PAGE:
|1814 -- Ephraim Hunsberger, founder, was born Nov. 18 near Bally, Pa. His parents were Abraham and Elizabeth (Moyer) Hunsberger. He was taught English, German, and the carriage-making trade by his father. The family were members of Hereford Mennonite Church, Daily, Pa. On Dec. 25, 1838, Ephraim married Esther Bechtel.|
|1847 -- Controversy over doctrines and practices caused a schism in the church. The Hunsbergers, along with the liberal-minded pastor and leader, John H. Oberholtzer, and followers, were excommunicated from the Franconia Conference.|
|1849 -- October 18, at age of 35, Ephraim Hunsberger was chosen by lot, as assistant to Rev. Christian Clemmer of his home church.|
|1851 -- Because of economic depression in Eastern Pa., many Mennonite families migrated to the Northwest Territory, including Ohio, Indiana, Michigan and Illinois. Four families (part of the rebel branch rejected by the church) moved to Ohio to settle in the Holmes Brook Valley west of Wadsworth Center; Jonah C. and Esther Nice, Henry and Levina Nice, John and Katherine Alder- fer and Jacob and Lydia Oberholzer. During the summer of '51, Ephraim and his father visited the latter's aunt, Mrs. John Kindig of Montville Township and their Wadsworth friends. They held services for them in the homes and at the school house which was located at intersection of Rt. 97 and Wadsworth Road. These meetings encouraged the brethren to extend a call to Ephraim.|
|1852 -- October 10, Ephraim Hunsberger was ordained as Bishop in the Upper Milford Church, Pa., by Rev. John H. Oberholtzer, in preparation for organizing a church in Wadsworth. In the fall1 Ephraim and his family of seven children moved to a farm home west of Wadsworth Center on our present College Street. Worship services were begun immediately in the Holmes Brook School.|
|1853 -- October 9, Wadsworth Mennonite Church founded, located a mile and a quarter from town, on Diagonal Road (now Wadsworth Road).|
|1861 -- Ephraim's wife passed away in March leaving him with 10 children. A year later he married Elizabeth Overholt of Wadsworth. To this union three more children were born. (Willard Hunsberger's father, Frank, a son of this marriage, lived to be nearly 104).|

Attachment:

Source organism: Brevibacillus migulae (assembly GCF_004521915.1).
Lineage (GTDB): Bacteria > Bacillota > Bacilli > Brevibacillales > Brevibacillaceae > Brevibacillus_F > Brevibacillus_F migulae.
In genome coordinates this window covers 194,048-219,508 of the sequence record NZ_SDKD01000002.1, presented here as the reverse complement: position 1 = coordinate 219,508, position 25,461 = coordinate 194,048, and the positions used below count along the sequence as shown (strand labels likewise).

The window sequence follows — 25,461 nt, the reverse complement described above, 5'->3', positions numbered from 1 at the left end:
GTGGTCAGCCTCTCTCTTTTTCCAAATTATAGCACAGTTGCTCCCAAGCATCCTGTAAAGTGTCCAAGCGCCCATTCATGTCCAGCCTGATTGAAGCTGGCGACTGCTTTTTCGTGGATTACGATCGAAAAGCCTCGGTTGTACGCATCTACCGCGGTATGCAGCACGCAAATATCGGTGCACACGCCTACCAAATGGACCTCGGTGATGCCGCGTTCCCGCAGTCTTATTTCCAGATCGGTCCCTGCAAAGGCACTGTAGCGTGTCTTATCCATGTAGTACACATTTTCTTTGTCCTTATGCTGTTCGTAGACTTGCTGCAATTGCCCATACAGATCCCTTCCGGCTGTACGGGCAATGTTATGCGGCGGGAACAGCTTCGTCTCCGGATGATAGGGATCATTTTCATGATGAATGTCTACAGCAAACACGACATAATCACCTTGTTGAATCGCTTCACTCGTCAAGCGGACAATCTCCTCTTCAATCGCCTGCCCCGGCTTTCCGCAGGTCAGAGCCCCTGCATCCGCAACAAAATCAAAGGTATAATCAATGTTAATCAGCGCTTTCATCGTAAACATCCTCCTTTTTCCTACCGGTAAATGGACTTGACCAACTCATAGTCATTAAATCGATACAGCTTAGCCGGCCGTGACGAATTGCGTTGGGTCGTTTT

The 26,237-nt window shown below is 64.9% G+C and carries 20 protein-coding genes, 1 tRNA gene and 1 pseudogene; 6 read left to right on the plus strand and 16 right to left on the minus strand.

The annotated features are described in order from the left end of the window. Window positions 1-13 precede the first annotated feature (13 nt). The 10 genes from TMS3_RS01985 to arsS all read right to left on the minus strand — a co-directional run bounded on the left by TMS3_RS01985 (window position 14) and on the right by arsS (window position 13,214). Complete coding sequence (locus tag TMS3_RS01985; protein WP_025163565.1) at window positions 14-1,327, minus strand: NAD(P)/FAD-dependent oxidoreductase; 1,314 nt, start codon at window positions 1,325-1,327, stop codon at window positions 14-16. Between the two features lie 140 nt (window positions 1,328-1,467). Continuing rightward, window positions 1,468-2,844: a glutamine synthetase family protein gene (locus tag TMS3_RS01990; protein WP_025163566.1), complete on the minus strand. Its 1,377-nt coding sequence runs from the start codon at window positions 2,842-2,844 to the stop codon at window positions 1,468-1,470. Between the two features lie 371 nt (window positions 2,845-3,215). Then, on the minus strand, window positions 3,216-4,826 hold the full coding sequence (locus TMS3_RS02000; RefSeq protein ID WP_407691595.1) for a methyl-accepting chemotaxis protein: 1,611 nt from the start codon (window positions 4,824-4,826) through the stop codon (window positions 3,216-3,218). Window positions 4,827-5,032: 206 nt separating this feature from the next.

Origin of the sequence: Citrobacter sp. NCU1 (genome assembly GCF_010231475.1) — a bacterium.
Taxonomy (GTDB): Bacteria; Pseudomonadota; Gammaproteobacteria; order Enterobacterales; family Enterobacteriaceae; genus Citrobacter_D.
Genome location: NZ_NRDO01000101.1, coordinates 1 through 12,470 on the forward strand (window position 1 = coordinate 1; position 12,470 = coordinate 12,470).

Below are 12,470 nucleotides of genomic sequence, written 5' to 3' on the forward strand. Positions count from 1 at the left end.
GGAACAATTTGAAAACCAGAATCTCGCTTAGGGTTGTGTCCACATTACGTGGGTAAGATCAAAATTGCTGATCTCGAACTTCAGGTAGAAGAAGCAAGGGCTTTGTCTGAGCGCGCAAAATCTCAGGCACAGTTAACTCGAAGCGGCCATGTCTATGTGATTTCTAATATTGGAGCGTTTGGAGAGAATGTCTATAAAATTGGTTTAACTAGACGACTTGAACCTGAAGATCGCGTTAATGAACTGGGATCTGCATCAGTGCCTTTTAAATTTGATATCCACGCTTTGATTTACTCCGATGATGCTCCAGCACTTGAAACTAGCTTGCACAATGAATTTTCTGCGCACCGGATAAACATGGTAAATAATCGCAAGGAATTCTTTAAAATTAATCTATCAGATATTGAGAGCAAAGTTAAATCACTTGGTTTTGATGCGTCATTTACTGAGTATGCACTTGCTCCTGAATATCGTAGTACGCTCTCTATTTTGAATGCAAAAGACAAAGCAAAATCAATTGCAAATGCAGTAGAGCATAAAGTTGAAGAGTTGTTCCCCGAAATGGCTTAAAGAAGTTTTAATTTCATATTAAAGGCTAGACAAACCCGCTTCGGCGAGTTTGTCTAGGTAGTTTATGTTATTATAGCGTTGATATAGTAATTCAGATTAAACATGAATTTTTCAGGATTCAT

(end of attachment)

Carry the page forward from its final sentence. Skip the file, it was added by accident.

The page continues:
To summarize Rev. Hunsberger's 40 year ministry:
He was a faithful man of God, for he gave himself, his time
and his talents to the work to which God had called him;
in living, unselfish service, devoted to the highest
interest of the congregation, its outreach and the comm-
unity in general. The church came to hold a conspicuous
place in the Mennonite history of North America. Rev.
Hunsberger is credited with establishing the first
Mennonite Sunday school in Ohio. Through his influence
six sess ons of the Triennial General Conference of
Mennonites (1861-1878) were held here. He was the
central figure in the planning and establishing the first
Mennonite leadership training school in America, the
Wadsworth Institute, dedicated in 1867, located on College
St. (site of Isham School), which flourished ten years.
During this period the church membership rose to 194.
1892 -- At age 78, Hunsberger found it difficult to please the membership with German sermons; older folks who found it difficult to commune at the old country church moved into town, and others moved away. Membership dwindled to 77, the Sunday School discontinued With the assistance of a young student from Oberlin College, Noah C. Hirschy (who later became his son-in-law) new life came to the church with the move into the center of town where English services and vital changes in church functions were held in the College Street Church.
|1904 -- Rev. Hunsberger died February 21, at age of 89. He was laid to rest in the Diagonal Rd. cemetery (Wadsworth Road).|
|(Material scanned from data summarized by Alice F. Rohr)|